Building a robot is hard enough, but attaching a human to it multiplies the degree of difficulty. "If the exo bends the knee, it has to stop before the knee of the person breaks, obviously," Masselin noted.

To make such a complex device work, the company recruits top roboticists, mechanical engineers and coders -- all fields in high demand. It must also enlist folks from biomedical, medical, biomechanical and other diverse areas and train them to work with the development team. To top it off, the exoskeleton and the code have to conform to medical protocols, and Wandercraft must run an elaborate regulatory gauntlet before patients can ever use it.

After five years of dealing with those nearly overwhelming challenges, the company finally tested its Atalante exo with patients. They're not ready to show video to the public yet -- for reasons I'll explain shortly -- but I was able to see it in action during a private showing.

Patients are first attached to the device by straps that are specially designed to distribute pressure evenly, at the waist, hips, knees and ankles. Those can fully support users' weight while their feet are placed on metal walking pads with rubber grips.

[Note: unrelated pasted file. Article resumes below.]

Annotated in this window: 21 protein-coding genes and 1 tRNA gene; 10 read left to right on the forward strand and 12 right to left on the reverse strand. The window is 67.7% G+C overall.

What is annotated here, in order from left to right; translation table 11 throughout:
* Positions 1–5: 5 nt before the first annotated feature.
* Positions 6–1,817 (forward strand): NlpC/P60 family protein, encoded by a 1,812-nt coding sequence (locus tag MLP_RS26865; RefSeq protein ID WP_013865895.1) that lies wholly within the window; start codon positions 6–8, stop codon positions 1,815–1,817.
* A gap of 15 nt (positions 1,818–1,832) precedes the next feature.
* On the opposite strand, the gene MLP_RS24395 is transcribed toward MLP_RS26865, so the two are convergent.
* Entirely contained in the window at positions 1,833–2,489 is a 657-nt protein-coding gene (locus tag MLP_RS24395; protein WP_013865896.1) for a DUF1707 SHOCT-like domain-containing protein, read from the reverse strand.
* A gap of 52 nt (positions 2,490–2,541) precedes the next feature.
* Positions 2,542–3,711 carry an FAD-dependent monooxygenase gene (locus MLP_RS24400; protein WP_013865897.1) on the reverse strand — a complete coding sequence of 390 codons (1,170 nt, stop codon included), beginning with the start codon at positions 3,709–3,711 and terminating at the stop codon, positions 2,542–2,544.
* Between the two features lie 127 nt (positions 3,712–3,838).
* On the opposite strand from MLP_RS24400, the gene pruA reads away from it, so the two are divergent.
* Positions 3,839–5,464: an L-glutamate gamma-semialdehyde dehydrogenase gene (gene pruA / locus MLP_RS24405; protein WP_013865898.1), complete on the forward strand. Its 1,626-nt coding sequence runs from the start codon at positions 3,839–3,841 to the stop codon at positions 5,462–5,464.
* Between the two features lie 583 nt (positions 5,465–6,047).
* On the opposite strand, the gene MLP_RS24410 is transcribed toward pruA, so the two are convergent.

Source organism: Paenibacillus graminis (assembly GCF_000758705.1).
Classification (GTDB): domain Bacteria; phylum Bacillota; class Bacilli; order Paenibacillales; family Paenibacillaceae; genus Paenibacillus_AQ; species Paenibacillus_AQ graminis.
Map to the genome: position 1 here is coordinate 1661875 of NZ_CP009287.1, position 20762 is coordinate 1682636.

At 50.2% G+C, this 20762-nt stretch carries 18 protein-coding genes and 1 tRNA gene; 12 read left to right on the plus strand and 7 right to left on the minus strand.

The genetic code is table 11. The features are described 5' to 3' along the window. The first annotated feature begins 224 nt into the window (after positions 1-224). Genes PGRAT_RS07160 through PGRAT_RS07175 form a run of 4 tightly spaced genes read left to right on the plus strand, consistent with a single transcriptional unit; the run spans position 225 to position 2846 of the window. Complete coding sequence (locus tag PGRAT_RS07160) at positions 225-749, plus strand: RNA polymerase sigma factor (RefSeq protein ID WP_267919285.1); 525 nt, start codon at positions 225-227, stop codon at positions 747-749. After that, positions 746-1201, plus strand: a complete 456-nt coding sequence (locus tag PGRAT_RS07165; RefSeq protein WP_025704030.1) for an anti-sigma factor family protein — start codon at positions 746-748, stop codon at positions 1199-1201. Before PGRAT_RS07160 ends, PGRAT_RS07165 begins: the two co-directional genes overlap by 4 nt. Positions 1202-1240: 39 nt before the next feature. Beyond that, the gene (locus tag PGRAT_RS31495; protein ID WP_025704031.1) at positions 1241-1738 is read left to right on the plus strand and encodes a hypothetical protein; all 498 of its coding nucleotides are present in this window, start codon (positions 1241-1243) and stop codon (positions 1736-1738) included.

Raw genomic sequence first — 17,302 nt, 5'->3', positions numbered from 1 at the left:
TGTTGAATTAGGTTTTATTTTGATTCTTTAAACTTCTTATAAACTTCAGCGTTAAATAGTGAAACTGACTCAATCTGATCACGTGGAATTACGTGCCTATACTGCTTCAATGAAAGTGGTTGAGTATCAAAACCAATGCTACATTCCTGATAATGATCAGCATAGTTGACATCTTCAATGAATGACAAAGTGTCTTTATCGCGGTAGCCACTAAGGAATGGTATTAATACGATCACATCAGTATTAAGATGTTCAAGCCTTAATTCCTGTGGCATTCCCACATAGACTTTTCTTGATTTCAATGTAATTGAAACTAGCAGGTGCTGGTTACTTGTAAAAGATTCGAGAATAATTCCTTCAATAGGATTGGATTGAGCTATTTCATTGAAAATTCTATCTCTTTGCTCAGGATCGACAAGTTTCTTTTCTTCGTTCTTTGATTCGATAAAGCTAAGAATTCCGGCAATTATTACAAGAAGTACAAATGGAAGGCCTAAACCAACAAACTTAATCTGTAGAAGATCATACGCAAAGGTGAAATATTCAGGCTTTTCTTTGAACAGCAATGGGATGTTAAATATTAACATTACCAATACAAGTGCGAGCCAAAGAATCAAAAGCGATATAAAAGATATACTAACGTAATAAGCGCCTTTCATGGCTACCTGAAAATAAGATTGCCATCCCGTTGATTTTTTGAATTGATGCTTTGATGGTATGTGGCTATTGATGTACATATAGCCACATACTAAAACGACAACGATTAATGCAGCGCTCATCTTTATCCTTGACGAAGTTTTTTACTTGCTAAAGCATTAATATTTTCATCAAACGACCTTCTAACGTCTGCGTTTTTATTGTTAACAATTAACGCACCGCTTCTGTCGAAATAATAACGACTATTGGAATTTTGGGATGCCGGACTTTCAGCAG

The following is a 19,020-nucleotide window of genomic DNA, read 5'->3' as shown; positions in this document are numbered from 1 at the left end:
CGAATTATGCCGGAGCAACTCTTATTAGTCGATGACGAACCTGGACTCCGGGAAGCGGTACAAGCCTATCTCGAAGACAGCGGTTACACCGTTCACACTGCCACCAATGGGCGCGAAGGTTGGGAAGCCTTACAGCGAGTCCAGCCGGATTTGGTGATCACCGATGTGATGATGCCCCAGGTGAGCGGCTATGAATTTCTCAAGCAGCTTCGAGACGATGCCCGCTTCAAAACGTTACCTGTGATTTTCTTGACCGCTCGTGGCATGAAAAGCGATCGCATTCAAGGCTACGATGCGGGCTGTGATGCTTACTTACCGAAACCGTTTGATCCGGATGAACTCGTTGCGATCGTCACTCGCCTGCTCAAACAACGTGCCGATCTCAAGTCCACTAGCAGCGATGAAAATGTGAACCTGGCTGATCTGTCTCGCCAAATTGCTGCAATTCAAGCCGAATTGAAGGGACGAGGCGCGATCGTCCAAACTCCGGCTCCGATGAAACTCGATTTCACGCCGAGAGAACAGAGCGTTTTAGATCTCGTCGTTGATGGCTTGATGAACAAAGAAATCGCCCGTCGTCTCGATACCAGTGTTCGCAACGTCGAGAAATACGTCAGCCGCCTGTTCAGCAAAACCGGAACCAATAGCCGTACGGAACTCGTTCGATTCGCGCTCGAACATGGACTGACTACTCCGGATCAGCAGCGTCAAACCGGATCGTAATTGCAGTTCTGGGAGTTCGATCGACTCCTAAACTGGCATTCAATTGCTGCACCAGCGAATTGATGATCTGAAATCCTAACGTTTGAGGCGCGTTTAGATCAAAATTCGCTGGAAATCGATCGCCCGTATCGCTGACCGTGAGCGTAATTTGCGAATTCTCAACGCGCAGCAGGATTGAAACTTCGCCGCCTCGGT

You start by sitting in the device and then make a gesture to stand up by bending at the waist. That activates motors that automatically drive the exoskeleton to a standing position. Walking can then be cued either by patient gestures or automatic programs started by the therapist.

The gait movement is obviously slow, but patients can take multiple steps without any crutches or external assistance. They assume a slightly bent posture, but it looks far more comfortable than the demonstration I saw of Ekso Bionics' system back in 2013. I'd describe the motion as controlled lurching, but keep in mind that such tech has never been tried and many of the test subjects hadn't risen from their wheelchairs in years. With time, patients would develop more skill, and the exoskeleton is bound to get smoother.

Despite the limitations, Wandercraft, and particularly the patients, saw the trials as a success. "It was huge for the team, because we'd been working so hard on this device for many years," Masselin said. "But for those people, real users, it was even stronger, emotionally speaking, because they could really see the potential of the device. And a lot of them told us they were sad to have to stop the test."